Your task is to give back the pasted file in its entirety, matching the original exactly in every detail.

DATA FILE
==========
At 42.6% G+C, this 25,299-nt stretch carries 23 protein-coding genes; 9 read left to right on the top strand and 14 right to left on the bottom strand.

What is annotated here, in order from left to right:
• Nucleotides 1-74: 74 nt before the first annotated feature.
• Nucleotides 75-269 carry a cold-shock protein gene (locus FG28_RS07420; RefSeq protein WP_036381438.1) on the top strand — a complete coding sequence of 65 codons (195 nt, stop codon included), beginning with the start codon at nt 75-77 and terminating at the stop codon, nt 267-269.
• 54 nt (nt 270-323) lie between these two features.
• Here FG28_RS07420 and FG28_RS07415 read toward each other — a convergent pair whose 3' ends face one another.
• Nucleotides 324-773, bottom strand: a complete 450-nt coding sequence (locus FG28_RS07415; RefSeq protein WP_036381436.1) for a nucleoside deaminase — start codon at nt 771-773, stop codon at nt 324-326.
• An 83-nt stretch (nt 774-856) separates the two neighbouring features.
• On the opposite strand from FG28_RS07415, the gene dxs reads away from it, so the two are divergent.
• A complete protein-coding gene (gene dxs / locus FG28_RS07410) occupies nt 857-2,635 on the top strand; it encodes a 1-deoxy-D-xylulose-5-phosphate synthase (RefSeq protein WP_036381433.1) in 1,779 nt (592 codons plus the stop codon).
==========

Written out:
At 42.6% G+C, this 25,299-nt stretch carries 23 protein-coding genes; 9 read left to right on the top strand and 14 right to left on the bottom strand.

What is annotated here, in order from left to right:
• Nucleotides 1-74: 74 nt before the first annotated feature.
• Nucleotides 75-269 carry a cold-shock protein gene (locus FG28_RS07420; RefSeq protein WP_036381438.1) on the top strand — a complete coding sequence of 65 codons (195 nt, stop codon included), beginning with the start codon at nt 75-77 and terminating at the stop codon, nt 267-269.
• 54 nt (nt 270-323) lie between these two features.
• Here FG28_RS07420 and FG28_RS07415 read toward each other — a convergent pair whose 3' ends face one another.
• Nucleotides 324-773, bottom strand: a complete 450-nt coding sequence (locus FG28_RS07415; RefSeq protein WP_036381436.1) for a nucleoside deaminase — start codon at nt 771-773, stop codon at nt 324-326.
• An 83-nt stretch (nt 774-856) separates the two neighbouring features.
• On the opposite strand from FG28_RS07415, the gene dxs reads away from it, so the two are divergent.
• A complete protein-coding gene (gene dxs / locus FG28_RS07410) occupies nt 857-2,635 on the top strand; it encodes a 1-deoxy-D-xylulose-5-phosphate synthase (RefSeq protein WP_036381433.1) in 1,779 nt (592 codons plus the stop codon).